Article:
1. Summary (this page)
  2. Safety and security
  3. Terrorism
  4. Local laws and customs
  5. Entry requirements or, for non-UK citizens, the Visa Info Tool on our apps dashboard

Summary

Travelchimps aims to provide ALL the information you need (see our Travel Dashboard). This page uses data from UK Foreign and Commonwealth Office. The usual caveat: we cannot guarantee import of this information was error free and therefore the accuracy of this page. Always use a number of sources to check important information

Advice current as at 4:00 am 22 May 2019.

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The Foreign and Commonwealth Office (FCO) advise against all but essential travel to:

  • areas within 60km of the Kenya-Somali border
  • Garissa County
  • Lamu County (excluding Lamu Island and Manda Island)
  • areas of Tana River County north of the Tana river itself
  • within 15km of the coast from the Tana river down to the Galana (Athi-Galana-Sabaki) river

The areas to which the FCO advise against all but essential travel (marked in amber on the map above) don’t include Kenya’s safari destinations in the national parks, reserves and wildlife conservancies (including the Aberdare National Park, Amboseli, Laikipia, Lake Nakuru, Masai Mara, Meru, Mount Kenya, Samburu, Shimba Hills and Tsavo), nor does it include the beach resorts of Mombasa, Malindi, Kilifi, Watamu, Diani, Lamu Island and Manda Island, or Mombasa (Moi International), Malindi and Manda airports. If you travel to Lamu Island or Manda Island, you should do so by air to Manda airport and not by road.

However, there’s a heightened threat of terrorism, including terrorist kidnappings, across Kenya, including to people travelling in or through Nairobi, the coast and resort areas around Mombasa and Malindi, the towns of Narok, Naivasha, Nanyuki and Meru and their surrounding areas, and the northern border counties. Attacks, including terrorist kidnappings, could target Westerners, including British nationals. Attacks could be indiscriminate in places frequented by foreigners including hotels, bars, restaurants, sports bars and nightclubs, sporting events, supermarkets, shopping centres, coastal areas including beaches, airports, buses, trains and other transport hubs. Places of worship including churches and mosques have also been targeted. Be particularly vigilant in these areas.

You should consider making personal contingency plans, and refer to our advice on travel when planning your journeys. Keep up to date with this travel advice by subscribing to email alerts. See Safety and security

On 15-16 January 2019, there was a terrorist attack at the 14 Riverside complex in Nairobi, resulting in injuries and loss of life. One British national was killed. The Inspector General of the Kenyan police has called on the public to adopt a higher level of vigilance and report any suspicious people or activity straight away. See Terrorism

In light of security concerns, the Kenyan government has imposed a curfew in Mandera county and large parts of Lamu county, Tana River county and Garissa county for the hours 6:30pm to 6:30am. This curfew doesn’t apply to Lamu Island, Manda Island or Pate Island. Check local media before you travel.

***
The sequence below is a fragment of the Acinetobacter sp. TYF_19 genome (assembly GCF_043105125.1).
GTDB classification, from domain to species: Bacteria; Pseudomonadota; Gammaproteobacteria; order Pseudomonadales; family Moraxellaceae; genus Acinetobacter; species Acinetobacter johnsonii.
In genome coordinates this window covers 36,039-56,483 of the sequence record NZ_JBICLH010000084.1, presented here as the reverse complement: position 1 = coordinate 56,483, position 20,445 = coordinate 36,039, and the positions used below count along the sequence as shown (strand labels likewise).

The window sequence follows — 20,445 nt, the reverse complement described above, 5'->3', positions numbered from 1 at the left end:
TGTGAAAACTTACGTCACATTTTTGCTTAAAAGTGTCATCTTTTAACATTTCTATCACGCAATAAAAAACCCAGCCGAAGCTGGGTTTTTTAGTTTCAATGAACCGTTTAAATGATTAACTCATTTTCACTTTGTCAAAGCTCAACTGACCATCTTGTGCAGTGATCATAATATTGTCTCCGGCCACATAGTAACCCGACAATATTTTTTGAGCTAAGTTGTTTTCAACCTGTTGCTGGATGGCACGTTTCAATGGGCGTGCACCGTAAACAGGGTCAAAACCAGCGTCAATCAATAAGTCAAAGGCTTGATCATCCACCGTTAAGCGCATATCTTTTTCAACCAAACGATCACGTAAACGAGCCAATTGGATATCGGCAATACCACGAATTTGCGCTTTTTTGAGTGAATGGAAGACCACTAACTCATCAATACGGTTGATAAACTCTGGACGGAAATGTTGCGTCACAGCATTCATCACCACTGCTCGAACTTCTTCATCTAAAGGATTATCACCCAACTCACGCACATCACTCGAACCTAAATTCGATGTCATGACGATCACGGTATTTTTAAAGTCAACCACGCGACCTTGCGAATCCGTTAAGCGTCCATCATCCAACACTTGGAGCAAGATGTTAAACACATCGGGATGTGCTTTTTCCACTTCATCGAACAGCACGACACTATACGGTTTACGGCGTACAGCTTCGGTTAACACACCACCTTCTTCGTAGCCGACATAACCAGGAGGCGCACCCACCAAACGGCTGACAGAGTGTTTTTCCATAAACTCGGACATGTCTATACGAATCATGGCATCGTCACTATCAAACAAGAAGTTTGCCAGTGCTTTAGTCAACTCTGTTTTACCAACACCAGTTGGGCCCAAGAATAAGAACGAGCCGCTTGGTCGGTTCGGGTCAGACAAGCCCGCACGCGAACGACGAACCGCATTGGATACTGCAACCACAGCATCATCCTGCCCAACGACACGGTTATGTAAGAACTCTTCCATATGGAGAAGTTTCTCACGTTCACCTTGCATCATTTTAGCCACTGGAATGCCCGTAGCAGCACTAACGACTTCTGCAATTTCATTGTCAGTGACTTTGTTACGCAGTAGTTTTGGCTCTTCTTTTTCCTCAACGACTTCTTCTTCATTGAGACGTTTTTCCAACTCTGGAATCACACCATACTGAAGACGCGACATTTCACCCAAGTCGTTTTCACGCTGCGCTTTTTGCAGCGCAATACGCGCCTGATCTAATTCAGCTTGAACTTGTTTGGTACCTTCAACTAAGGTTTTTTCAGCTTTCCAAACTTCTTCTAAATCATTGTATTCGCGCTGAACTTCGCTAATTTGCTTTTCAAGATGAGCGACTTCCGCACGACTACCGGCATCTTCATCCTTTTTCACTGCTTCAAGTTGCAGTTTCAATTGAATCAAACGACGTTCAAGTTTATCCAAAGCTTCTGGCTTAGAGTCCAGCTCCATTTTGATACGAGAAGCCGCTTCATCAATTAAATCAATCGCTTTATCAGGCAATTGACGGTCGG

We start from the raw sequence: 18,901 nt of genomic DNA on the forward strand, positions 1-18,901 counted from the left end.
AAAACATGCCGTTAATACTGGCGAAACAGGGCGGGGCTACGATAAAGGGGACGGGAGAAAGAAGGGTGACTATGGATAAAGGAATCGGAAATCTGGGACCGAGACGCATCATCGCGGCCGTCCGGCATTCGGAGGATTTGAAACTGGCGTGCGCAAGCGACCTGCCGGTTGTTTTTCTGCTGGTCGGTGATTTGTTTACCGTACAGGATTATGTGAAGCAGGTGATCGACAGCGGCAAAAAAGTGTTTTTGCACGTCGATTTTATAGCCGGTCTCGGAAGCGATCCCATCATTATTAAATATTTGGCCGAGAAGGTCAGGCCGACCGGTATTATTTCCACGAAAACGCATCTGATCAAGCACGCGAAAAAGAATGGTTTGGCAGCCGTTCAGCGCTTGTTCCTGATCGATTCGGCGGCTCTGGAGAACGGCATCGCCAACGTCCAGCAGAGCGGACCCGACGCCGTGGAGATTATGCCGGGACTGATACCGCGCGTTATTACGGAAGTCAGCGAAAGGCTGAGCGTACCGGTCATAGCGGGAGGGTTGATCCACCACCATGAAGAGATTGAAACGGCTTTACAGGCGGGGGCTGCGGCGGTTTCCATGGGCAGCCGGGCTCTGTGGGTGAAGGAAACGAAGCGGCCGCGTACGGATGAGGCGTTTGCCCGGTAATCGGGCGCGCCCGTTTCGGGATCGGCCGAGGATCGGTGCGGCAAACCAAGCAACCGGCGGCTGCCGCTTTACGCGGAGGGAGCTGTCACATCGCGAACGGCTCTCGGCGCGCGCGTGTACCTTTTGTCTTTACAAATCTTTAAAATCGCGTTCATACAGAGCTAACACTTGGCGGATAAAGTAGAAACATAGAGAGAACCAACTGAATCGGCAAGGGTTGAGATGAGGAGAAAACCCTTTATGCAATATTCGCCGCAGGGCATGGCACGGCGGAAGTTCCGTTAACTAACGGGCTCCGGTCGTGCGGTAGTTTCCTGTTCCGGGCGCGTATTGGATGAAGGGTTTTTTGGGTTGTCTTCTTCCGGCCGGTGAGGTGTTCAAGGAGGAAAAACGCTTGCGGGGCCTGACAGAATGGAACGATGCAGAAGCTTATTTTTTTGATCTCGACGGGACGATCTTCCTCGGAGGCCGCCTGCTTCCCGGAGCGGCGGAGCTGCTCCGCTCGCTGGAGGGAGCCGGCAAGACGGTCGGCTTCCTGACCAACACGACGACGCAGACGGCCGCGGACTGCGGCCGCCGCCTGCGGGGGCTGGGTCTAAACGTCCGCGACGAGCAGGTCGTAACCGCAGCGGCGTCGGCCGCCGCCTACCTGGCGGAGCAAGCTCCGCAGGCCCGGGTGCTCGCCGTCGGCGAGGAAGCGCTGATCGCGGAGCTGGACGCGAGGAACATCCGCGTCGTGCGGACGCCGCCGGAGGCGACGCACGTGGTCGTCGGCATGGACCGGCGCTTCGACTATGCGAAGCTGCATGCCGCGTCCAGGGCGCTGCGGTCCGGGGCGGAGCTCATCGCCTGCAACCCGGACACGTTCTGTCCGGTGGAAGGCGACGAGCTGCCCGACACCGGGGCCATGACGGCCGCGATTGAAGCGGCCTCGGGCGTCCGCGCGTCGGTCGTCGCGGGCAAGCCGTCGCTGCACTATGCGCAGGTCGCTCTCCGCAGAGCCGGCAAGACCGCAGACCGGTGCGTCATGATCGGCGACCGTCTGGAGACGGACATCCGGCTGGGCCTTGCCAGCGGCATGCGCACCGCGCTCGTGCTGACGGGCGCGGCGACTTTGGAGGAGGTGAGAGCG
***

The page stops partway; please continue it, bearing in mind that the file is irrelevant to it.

President Kenyatta was inaugurated for a second five year term on 28 November 2017 following a tense election period which saw an increase in protests across the country, some of which turned violent. The situation has calmed but further demonstrations and clashes are possible. You should exercise caution and, where possible, avoid travelling around areas where demonstrations may take place. This may include large gatherings, universities, political party headquarters, and offices of the electoral commission.

You need a visa to enter Kenya. You can either get a visa on arrival at the airport, or before you travel. To minimise time spent queuing at the airport, get a visa before you travel. You can apply for single entry and transit visas on the evisas website. You can also apply for these, and other types of visa, at the Kenya High Commission in London. For more information, see the website of the Kenya High Commission. See Visas

There are frequent incidents of violent crime including mugging, armed robbery and carjacking, particularly in the large cities. See Crime

There is a threat of piracy in the Gulf of Aden and Indian Ocean. See Sea travel

Around 100,000 UK residents visit Kenya every year. Most visits are trouble-free.

If you’re abroad and you need emergency help from the UK government, contact the nearest British embassy, consulate or high commission.

Consular support is limited in parts of Kenya where we advise against all but essential travel.

The Overseas Business Risk service offers information and advice for British companies operating overseas on how to manage political, economic, and business security-related risks. Take out comprehensive travel and medical insurance before you travel.


 

Quick Facts Tourist Information for:

Kenya
Currency: Kenyan Shilling (KES)
Exchange Rate: still loading ...
KES
Dialling Code: 254
Drive on the: left
Visitors/Tourists: 1,470,000 in 2010
Languages Spoken:
English (official language) 85%
Swahili (official language) 66%


Capital City(s):
Nairobi (also largest city)
Timezone: still loading ....
Time Now: still loading ....
Telephone Area Code: 20
Population: 2,940,911
Latitude: -1.28333333333 Longitude: 36.8166666667



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This tool is being re-developed. The exchange rate is today's; but until development is completed we are using data obtained from a variety of sources in 2013 for the rest of the info, and is not guaranteed to be free of errors - see disclaimer.
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